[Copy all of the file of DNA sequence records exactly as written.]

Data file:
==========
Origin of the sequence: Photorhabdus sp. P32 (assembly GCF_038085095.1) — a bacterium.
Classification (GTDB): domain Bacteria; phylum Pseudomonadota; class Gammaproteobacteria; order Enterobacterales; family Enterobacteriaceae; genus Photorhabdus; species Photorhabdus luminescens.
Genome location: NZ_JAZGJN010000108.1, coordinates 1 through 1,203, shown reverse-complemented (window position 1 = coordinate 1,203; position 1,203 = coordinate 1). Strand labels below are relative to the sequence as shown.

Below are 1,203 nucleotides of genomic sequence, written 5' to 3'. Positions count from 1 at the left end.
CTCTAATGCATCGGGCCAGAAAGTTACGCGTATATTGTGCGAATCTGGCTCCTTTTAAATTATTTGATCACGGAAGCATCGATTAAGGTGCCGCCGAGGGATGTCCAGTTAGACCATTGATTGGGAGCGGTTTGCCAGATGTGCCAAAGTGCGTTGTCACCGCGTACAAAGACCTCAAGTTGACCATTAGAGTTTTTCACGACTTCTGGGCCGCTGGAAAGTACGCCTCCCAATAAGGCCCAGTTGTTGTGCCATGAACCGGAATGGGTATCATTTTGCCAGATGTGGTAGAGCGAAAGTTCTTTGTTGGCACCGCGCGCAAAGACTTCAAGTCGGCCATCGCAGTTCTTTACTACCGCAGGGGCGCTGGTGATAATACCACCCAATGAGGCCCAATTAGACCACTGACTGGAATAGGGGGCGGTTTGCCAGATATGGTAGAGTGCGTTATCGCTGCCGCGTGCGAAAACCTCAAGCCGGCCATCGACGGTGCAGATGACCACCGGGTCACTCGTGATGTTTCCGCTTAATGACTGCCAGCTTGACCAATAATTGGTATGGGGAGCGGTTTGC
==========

Origin of the sequence: Photorhabdus sp. P32 (assembly GCF_038085095.1) — a bacterium.
Classification (GTDB): domain Bacteria; phylum Pseudomonadota; class Gammaproteobacteria; order Enterobacterales; family Enterobacteriaceae; genus Photorhabdus; species Photorhabdus luminescens.
Genome location: NZ_JAZGJN010000108.1, coordinates 1 through 1,203, shown reverse-complemented (window position 1 = coordinate 1,203; position 1,203 = coordinate 1). Strand labels below are relative to the sequence as shown.

Below are 1,203 nucleotides of genomic sequence, written 5' to 3'. Positions count from 1 at the left end.
CTCTAATGCATCGGGCCAGAAAGTTACGCGTATATTGTGCGAATCTGGCTCCTTTTAAATTATTTGATCACGGAAGCATCGATTAAGGTGCCGCCGAGGGATGTCCAGTTAGACCATTGATTGGGAGCGGTTTGCCAGATGTGCCAAAGTGCGTTGTCACCGCGTACAAAGACCTCAAGTTGACCATTAGAGTTTTTCACGACTTCTGGGCCGCTGGAAAGTACGCCTCCCAATAAGGCCCAGTTGTTGTGCCATGAACCGGAATGGGTATCATTTTGCCAGATGTGGTAGAGCGAAAGTTCTTTGTTGGCACCGCGCGCAAAGACTTCAAGTCGGCCATCGCAGTTCTTTACTACCGCAGGGGCGCTGGTGATAATACCACCCAATGAGGCCCAATTAGACCACTGACTGGAATAGGGGGCGGTTTGCCAGATATGGTAGAGTGCGTTATCGCTGCCGCGTGCGAAAACCTCAAGCCGGCCATCGACGGTGCAGATGACCACCGGGTCACTCGTGATGTTTCCGCTTAATGACTGCCAGCTTGACCAATAATTGGTATGGGGAGCGGTTTGC